Wealden councillors were told they would have little chance of winning a planning appeal if they refused permission for a new home to be built in a garden at 30 Sycamore Court, in Uckfield.
Doug Moss, team leader of town planning at the council told members of the planning committee, north, who met online yesterday, that there had been three appeals relating to planning applications for that site in the last four years.
Objections relating to the character and appearance of proposals were whittled down until the last appeal when a planning inspector upheld refusal of planning permission on just one point, the inability of the applicant, at that time, to mitigate the effect of the development on the Ashdown Forest.
Mr Moss said that was no longer an issue. It would be possible to mitigate through contributions to a package of SANGS (Suitable Natural Alternative Green Spaces) and SAMMS (Strategic Access Management and Monitoring Strategies).
Stacey Robins, head of planning told the committee that if the council lost another appeal relating to this site they would be “in costs territory for unreasonable case processing”.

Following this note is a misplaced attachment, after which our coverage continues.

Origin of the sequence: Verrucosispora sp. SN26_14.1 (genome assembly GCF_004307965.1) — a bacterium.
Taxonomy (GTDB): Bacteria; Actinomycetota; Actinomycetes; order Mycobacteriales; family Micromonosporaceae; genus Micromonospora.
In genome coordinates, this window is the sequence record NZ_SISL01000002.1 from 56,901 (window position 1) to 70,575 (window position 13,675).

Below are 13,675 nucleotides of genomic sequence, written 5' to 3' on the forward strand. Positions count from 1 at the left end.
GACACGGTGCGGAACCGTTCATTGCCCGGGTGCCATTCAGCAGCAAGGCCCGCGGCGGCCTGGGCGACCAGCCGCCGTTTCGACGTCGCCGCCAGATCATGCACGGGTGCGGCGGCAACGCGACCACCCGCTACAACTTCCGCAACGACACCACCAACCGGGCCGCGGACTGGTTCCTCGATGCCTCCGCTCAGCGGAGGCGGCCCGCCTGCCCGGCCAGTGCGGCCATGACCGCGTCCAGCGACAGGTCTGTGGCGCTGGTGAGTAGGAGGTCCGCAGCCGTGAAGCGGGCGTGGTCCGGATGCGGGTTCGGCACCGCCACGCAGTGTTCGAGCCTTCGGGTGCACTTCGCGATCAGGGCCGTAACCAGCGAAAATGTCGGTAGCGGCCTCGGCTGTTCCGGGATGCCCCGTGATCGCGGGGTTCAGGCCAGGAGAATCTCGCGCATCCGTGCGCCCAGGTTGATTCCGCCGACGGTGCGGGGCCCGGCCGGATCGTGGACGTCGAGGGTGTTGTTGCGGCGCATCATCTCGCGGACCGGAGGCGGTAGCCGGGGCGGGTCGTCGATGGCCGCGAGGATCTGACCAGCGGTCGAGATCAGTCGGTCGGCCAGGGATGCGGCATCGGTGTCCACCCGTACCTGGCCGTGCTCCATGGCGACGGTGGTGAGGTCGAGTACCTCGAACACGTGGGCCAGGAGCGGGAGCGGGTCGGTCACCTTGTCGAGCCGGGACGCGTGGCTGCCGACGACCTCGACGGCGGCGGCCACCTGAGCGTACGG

Uckfield Town Council which has been fighting a losing battle to protect open spaces on the Manor Park Estate had objected to the planning application and district and town councillor Paul Sparks reiterated concerns in a letter to the planning committee, particularly about road safety because the site is opposite Manor Primary School.
But Cllr Peter Roundell said committee members needed to be realistic and one of the problems they had on planning was having to pick up on members’ mistakes made several years ago, “things that were agreed then, which we would not seek to agree now”.
He took on board the arguments made against the application but said the council wouldn’t have “a hope in Hell” of winning anything on appeal, and it shouldn’t be wasting its money on this.
Cllr Brian Redman, who seconded Cllr Roundell’s proposal to approve the planning application, queried whether Manor Park was open plan at all.
He pointed out there was a huge hedge around the property at 30 Sycamore Court.
“Like many properties developed and built at that time these green spaces have gone. Hedges have appeared and been allowed with no-one complaining.”